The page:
Romans is called Paul’s “Magnum Opus” - his Greatest work. It was written by Paul during his three-month stay in Corinth, on his third, and final, missionary journey (Acts 20:3-4). In Romans 15:14-33, Paul gives quite of bit information about where his ministry has come from, and where he hoped it would go to,(read it if you have time). He talked of “having fully proclaimed the Gospel from Jerusalem all the way around to Illyricum” (15:19). In other words, Paul had started in Jerusalem and gone all the way to the furthest northern border of Greece (Illyricum), and now his desire was to go to the other end of the Mediterranean, to Spain, (Rom. 15:24). He wrote to the church in Rome that he first must carry the gift he has for the church in Jerusalem to them before he can travel to Rome, and beyond. Of course, we know that his plans to travel to Rome would not happen the way he thought or hoped it would. He was arrested in Jerusalem, and as we have just finished reading, he lived for several years under Roman custody. He eventually made it to Rome, just not the way he thought he would.
The beginning of the Epistle is his greeting and introduction of himself. Paul had never been to Rome or been involved in the church of Rome’s beginning. Most likely, the church in Rome began after believers returned to Rome from the day of Pentecost and the proclamation of the Gospel and the outpouring of the Holy Spirit occurred (Acts 2:8,10-11). The Roman Catholic Church insists the Roman church began with Peter, but Peter had no contact with Rome until his old age when he also was arrested and martyred in Rome under Nero.
Paul introduces himself to them (1:1), first as a “servant of Christ Jesus” - from the Greek word “doulos”, a household slave. He says that it was Christ Jesus who called him to be an Apostle - again, from “Apostolos”, a messenger. His role is as a servant, and his calling was what “set him apart” to a life’s work of proclaiming the Gospel message.
The Gospel (vs 1) is about Jesus, the Son of God, and the message of the Gospel came from God - “...set apart for the Gospel of God” (vs 1). The Gospel is “good news”, but it is not “Good news” that Paul thought up, or anyone else thought up. The Gospel as a message is not a what, but a Who! God is the author of the Gospel, and Jesus is the substance of the Gospel message. It is not a message of law, works, or directions on how to come to God by religion, but rather it is a message of Jesus Christ, the Son of God, and how God brings salvation in and through Christ Jesus to all who put their trust in him.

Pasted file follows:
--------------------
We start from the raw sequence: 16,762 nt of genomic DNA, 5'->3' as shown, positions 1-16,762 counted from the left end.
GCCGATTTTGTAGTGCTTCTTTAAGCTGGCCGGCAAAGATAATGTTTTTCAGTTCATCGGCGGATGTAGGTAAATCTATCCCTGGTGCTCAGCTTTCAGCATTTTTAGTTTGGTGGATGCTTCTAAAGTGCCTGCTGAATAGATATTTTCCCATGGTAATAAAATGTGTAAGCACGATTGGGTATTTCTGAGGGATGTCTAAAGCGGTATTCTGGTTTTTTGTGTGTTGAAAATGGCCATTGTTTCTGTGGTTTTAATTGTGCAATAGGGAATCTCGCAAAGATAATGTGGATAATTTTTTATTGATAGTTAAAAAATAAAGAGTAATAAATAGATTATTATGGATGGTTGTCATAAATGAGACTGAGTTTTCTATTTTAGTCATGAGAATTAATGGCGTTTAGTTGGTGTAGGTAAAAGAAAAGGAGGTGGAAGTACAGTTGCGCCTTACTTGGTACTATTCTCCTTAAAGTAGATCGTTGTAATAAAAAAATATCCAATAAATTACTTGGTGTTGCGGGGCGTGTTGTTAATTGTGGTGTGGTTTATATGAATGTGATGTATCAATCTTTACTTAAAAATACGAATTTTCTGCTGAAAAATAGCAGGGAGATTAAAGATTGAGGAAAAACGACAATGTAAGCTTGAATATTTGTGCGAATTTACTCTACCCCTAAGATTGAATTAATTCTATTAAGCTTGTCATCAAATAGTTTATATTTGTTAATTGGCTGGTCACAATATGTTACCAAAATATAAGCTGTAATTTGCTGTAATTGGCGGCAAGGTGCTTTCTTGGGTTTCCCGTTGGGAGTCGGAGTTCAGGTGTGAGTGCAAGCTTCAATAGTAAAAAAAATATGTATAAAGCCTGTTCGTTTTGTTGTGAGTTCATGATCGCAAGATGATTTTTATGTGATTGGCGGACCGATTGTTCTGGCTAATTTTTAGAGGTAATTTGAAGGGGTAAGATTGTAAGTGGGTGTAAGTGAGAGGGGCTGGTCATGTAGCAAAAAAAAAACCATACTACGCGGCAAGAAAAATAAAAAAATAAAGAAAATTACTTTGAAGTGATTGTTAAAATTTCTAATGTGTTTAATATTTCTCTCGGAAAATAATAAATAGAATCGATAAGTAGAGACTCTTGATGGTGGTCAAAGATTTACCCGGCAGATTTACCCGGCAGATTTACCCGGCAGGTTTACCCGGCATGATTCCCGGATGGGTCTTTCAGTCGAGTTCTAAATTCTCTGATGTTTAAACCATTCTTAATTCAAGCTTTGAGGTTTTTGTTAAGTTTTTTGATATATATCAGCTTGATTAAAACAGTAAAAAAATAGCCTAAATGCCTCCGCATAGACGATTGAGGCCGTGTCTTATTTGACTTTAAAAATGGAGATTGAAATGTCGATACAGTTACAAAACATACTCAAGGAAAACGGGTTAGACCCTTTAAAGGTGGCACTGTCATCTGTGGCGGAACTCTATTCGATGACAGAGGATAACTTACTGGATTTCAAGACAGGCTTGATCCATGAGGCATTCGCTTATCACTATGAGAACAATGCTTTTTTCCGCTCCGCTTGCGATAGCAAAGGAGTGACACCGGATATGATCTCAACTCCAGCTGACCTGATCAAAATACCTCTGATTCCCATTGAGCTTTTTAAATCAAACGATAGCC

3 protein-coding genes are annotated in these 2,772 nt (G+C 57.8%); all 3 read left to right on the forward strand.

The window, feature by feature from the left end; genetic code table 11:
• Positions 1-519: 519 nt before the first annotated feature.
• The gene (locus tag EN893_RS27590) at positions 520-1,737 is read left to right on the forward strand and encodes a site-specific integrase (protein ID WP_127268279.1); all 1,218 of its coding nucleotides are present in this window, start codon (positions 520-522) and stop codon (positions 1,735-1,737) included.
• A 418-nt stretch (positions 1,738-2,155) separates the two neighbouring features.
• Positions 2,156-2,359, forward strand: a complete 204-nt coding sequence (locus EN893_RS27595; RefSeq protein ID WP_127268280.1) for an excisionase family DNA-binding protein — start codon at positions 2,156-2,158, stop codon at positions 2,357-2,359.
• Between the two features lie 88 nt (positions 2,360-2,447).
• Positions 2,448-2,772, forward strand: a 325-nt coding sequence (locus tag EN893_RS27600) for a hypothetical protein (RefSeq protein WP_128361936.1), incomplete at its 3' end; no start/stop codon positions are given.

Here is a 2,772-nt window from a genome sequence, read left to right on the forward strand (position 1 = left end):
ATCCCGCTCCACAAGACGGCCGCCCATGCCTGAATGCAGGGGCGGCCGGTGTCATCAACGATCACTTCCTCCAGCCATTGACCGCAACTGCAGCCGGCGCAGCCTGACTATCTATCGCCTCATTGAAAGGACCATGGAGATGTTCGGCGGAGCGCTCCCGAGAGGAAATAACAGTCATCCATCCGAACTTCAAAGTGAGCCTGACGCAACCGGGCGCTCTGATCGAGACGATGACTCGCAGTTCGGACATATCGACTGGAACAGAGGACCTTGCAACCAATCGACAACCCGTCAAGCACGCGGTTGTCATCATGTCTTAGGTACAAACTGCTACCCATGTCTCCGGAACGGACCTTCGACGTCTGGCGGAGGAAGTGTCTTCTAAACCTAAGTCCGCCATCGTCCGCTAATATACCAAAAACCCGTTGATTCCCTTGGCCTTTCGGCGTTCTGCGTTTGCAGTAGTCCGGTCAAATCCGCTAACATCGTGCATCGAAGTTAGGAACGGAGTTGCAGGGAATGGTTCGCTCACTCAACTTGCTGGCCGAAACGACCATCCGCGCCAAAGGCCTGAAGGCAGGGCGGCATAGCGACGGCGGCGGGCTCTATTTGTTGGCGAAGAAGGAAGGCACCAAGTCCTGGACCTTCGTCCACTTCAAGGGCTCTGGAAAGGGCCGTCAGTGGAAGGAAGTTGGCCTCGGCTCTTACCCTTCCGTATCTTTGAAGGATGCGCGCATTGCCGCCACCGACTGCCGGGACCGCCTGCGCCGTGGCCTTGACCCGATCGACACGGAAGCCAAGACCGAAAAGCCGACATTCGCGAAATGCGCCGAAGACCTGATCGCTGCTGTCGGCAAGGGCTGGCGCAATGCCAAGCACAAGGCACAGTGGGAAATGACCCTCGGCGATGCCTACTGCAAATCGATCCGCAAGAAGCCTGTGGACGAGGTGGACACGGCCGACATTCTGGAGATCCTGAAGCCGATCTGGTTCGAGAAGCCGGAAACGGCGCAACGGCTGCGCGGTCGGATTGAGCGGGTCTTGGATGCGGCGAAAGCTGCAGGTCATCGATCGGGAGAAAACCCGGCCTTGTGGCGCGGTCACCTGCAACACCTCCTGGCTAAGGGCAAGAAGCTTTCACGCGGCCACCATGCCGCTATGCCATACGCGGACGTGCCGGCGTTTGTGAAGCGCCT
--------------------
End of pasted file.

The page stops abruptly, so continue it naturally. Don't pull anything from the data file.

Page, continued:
Paul makes it clear, the Gospel didn’t arise from nothing but was heralded and predicted in the Prophets who heard God proclaim that a King would arise from King David’s royal line (vss 2-3). Paul says this message was “...regarding his Son, as to his earthly life, was a descendant of David.” Paul adds that further proof that Jesus was God's son is seen in his holy life, his death, and resurrection (vs 4). Finally, Paul adds, Jesus is the one who gave Paul grace and his calling as a messenger (apostleship) to the Gentiles (1:5), which now is why Paul is writing to them (1:6).
It might seem odd to us to read after all of that, a benediction or blessing (vs 7), but that is also standard in many letters of that period of time. Who are these people Paul is writing to in Rome? Paul, while writing to these believers in Rome, is timelessly also writing these truths to us too: “(we) are loved by God, and called to be his holy people (saints)...a people who have received Grace and Peace from God our Father and from the Lord Jesus Christ” (1:7).
The personal greeting aside, Paul now explains that his desire is to visit them - hence the justification for writing this letter to them. Their faith (1:8), and the message of the Gospel (1:9), as well as his prayers (1:10), are the reasons he wants to visit them (1:11-12). He was wintering in Corinth but wanted to get to Jerusalem in time for Passover and Pentecost, and then travel to Rome, in order to eventually go to Spain. He “longs to see them” and says “I (hope) to be mutually encouraged by each other’s faith.” While Romans may be filled with deep theological truths...wonderful in their message to all saints down through the ages...we would be remiss if we didn’t realize this is a personal letter from Paul, the Apostle, to a people he wants to longs to meet face to face. His visit to them was for “mutual encouragement”. He saw them as partners with him in his apostolic mission to carry the Gospel to the rest of the world.
Now Paul begins to lay out his purposes in traveling with the Gospel message. Paul is “obligated to both the Greeks and the non-Greeks” (vs 14) to carry the Gospel’s message, to “the wise and the foolish”, even to those in Rome, (vs 15).
WHY? Why is Paul so committed to the message of the Gospel?
His answer has changed the hearts of millions of people, including great men like Augustine, Luther, and Wesley. The message of the Gospel is summarized and detailed in 1:16-17, and explains why Paul is so committed to sharing the Gospel with them:
“For I am not ashamed of the gospel, for it is the power of God for salvation to everyone who believes, to the Jew first and also to the Greek. For in it (the Gospel) the righteousness of God is revealed from faith for faith, as it is written, “The righteous shall live by faith.” (ESV).
The Gospel is a message that we, as Paul also, are not ashamed of, even though it offends many, and confuses others. The message is what Paul will write about to these Christian believers in Rome. He will lay it all out - the ugly, the bad, the good news, and how it leads some to faith and eternal life, while it condemns others. The Gospel is powerful in its proclamation. Anyone who turns to Jesus Christ to believe in him receives “salvation”. It is not a message of “how to get to heaven”, but a message of Christ Jesus who IS the way to heaven.